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How to know if there is a need to supplement Iodine

by (129)
Commented on June 26, 2014
Created June 17, 2014 at 12:29 AM

I dont eat any seaweed, nor does my sea salt contain it. Ive heard cranberries are a good source but I dont eat those either. How would one know if they need to supplement Iodine?

1717 · June 26, 2014 at 7:04 PM

I agree, 2 billions people is only, what, not even 30% of the world population.

41752 · June 26, 2014 at 3:26 PM

Oh noes, I offended an anti-iodized salt crusader!

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6 Answers

15 · June 26, 2014 at 2:08 PM

@Reefrash1043 Iodine deficiency is not rare. In fact it is very, very common.

  • In the general population, 2 billion people have insufficient iodine intake. (de Benoit et al., 2007)
  • In the UK, 68% of British teenage school girls test as iodine insufficient (Vanderpump et al., 2011)
  • 49% New Zealand babies are mildly iodine insufficient (Skeaff et al., 2005)
  • 52% students in Scotland aged 25 found to iodine deficient (Combet, 2014)

You need to incorporate seafish, seafood or seaweed into your diet. You only need the equivalent of half a teaspoon of seaweed a day (or just 1 x 500mg capsule of a good quality organic seaweed). Dairy has a little, eggs around 87 mcg (tiny) and both chlorine and fluorine - everyday chemicals - displace the little iodine that you'll be getting if you don't eat seafood. Potassium iodide in salt is not the same as chelated iodine from seaweed and in countries where it is part of a national supplementation program they find it tends to increase the incidence of over-active thyroid. Your minimum RI is 150 mcg and the safe WHO upper limit is 1100 mcg. The iodine patch test is not a reliable indicator, only a blood test but far better just to monitor what you are eating. There's a useful article on iodine use and safety by Napiers the Herbalists who did some proper research on iodine in seaweed, link is here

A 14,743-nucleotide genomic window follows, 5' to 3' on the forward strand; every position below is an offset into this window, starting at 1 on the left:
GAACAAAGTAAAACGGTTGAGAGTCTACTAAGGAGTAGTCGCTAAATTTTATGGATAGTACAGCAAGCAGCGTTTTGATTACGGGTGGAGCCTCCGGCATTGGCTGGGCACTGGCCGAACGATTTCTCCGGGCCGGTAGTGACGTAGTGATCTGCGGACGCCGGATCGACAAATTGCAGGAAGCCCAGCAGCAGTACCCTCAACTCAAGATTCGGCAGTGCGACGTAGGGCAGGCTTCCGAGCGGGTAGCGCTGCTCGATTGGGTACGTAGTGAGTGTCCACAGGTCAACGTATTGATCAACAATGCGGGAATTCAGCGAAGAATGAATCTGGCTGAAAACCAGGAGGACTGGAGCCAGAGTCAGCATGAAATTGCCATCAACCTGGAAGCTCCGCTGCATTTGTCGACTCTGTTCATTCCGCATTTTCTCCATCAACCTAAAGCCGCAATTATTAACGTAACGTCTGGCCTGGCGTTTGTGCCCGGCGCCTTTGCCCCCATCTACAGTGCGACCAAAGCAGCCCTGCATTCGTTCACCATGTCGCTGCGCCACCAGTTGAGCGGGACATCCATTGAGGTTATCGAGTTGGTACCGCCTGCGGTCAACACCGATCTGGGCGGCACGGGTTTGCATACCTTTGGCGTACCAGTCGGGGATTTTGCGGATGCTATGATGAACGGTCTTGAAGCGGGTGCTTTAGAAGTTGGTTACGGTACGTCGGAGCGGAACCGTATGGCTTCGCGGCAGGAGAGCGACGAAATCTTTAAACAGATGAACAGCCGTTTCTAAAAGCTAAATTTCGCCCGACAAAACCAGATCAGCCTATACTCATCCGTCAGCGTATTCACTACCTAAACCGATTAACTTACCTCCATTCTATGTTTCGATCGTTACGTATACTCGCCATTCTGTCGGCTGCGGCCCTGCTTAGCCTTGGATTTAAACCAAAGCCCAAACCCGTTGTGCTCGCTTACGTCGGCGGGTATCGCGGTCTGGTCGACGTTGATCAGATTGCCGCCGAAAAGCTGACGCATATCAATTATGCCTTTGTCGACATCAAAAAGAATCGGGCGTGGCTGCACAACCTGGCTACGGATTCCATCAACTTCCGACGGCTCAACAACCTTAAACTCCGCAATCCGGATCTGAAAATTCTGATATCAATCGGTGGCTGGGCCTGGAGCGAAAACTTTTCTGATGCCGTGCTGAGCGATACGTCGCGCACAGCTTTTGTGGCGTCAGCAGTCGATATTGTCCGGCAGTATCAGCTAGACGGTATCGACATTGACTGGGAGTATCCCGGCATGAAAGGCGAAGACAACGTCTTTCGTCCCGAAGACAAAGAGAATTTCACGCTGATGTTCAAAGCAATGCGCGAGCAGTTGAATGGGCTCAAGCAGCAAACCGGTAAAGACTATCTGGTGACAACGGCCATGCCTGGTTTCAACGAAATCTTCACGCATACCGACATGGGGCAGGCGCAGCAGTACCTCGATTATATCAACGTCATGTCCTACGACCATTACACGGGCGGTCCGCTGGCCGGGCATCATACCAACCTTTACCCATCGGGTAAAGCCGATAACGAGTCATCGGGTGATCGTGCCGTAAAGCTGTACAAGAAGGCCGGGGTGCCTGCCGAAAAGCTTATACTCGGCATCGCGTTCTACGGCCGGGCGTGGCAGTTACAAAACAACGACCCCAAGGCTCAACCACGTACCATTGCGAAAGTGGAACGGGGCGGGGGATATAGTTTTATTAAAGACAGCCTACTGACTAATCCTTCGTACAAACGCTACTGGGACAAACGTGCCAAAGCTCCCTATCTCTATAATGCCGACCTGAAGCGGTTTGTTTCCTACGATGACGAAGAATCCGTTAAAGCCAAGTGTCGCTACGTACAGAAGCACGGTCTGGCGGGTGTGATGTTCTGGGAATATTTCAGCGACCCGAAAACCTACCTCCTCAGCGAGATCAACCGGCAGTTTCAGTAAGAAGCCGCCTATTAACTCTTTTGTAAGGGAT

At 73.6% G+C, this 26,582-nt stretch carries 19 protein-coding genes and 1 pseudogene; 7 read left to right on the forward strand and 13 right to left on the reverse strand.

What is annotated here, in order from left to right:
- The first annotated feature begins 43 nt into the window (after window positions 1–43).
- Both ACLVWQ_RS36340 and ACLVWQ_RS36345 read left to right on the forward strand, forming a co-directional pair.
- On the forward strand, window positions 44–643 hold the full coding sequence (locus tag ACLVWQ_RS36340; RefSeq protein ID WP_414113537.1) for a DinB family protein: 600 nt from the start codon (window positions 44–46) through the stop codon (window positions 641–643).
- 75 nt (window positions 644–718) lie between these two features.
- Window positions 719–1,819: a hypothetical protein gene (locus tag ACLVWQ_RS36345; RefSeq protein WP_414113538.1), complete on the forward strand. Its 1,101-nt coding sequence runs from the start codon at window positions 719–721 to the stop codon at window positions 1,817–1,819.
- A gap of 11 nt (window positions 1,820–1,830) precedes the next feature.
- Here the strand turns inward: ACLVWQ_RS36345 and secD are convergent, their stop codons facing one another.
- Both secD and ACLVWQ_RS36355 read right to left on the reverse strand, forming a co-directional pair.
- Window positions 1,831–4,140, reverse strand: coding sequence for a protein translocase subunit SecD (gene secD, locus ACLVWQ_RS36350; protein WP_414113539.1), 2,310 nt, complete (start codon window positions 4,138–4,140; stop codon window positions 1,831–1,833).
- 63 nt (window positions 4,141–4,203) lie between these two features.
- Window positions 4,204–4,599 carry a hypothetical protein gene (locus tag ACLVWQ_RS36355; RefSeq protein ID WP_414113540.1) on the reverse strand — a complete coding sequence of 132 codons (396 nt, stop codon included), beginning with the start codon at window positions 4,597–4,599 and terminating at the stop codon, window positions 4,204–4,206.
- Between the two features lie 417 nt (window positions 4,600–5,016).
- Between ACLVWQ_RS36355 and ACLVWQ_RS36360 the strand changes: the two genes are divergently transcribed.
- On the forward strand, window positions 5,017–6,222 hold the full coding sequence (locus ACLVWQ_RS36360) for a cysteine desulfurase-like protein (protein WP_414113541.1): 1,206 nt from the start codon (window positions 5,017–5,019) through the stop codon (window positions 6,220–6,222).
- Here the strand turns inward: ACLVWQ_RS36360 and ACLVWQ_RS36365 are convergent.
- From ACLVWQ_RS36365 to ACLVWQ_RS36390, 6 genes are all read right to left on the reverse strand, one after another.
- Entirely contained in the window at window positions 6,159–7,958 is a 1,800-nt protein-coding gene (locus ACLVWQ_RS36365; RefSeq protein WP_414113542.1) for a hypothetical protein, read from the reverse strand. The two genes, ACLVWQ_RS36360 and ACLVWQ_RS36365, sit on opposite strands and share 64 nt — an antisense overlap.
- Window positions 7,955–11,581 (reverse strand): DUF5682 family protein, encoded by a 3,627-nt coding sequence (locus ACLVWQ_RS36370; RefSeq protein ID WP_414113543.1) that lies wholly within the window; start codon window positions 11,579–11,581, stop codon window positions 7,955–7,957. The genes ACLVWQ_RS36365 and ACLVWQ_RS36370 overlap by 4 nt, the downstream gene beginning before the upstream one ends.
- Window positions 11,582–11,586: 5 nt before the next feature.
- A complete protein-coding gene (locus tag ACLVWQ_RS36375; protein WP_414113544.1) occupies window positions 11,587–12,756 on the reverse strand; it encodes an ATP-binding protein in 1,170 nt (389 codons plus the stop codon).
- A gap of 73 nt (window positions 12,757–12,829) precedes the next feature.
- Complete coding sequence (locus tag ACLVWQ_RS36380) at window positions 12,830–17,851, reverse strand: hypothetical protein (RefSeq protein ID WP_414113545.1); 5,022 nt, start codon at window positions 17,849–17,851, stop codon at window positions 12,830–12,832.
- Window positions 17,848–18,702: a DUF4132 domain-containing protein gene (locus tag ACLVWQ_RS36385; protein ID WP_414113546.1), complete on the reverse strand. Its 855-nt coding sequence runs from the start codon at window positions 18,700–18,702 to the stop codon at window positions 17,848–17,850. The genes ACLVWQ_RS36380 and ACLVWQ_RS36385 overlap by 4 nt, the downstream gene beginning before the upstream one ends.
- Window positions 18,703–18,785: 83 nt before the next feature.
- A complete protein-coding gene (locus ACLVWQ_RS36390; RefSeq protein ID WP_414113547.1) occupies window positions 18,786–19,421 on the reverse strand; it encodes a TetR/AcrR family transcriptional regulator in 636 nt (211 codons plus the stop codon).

-10 · June 17, 2014 at 11:12 AM

The needed iodine should be ideally being consumed from diet. I think supplementing iodine is not a good option at all. It can be very dangerous in case of autoimmune thyroid response. There are potentially many risks involved in supplementing Iodine. Some symptoms or signs of iodine deficiency include cold intolerance, fatigue, hypothyroidism, weight gain etc.

995 · June 17, 2014 at 3:34 AM

If you're not eating much iodine in your food, and it's not in your salt, you could probably use some more iodine in your life.

I like slicing up salty kombu squares with scissors and throwing it in with a stir fry. Or, you can make a tea out of it (konbu-cha) and use that like soy sauce. Or, mix in some bonito flakes or dried anchovies / sardines and you've got some awesome dashi stock. I've also got some kelp granules that mix well into a seasoning mix. I suppose cranberries would do, too.

If you up your iodine, you'll probably want to up your selenium as well.

26207 · June 17, 2014 at 1:03 AM

iodine deficiency is pretty rare, but strict observance of Paleo without seafood and sea vegetables could put you on that path.

Other than seaweed; milk, yogurt, fresh cheeses, and eggs all have some iodine.

41752 · June 17, 2014 at 12:56 AM

Iodine deficiency is rare. Even if you eschew iodized salt, you likely won't have a problem. Pick up iodized salt if you're concerned. Seafood, dairy, sea veggies for whole food sources.

41752 · June 26, 2014 at 3:26 PM

Oh noes, I offended an anti-iodized salt crusader!

300 · June 17, 2014 at 12:51 AM

Pretty sure you need to get a test.

The only 'DIY test' that I've seen was about putting a patch of iodine on the skin and waiting to see how long until it 'absorbs'. The issue was that it had more to do with evaporation rather than absorbtion (IIRC) so it was not a useful measure of determining how much iodine your body 'absorbed'...and that's still assuming the original premise was correct.

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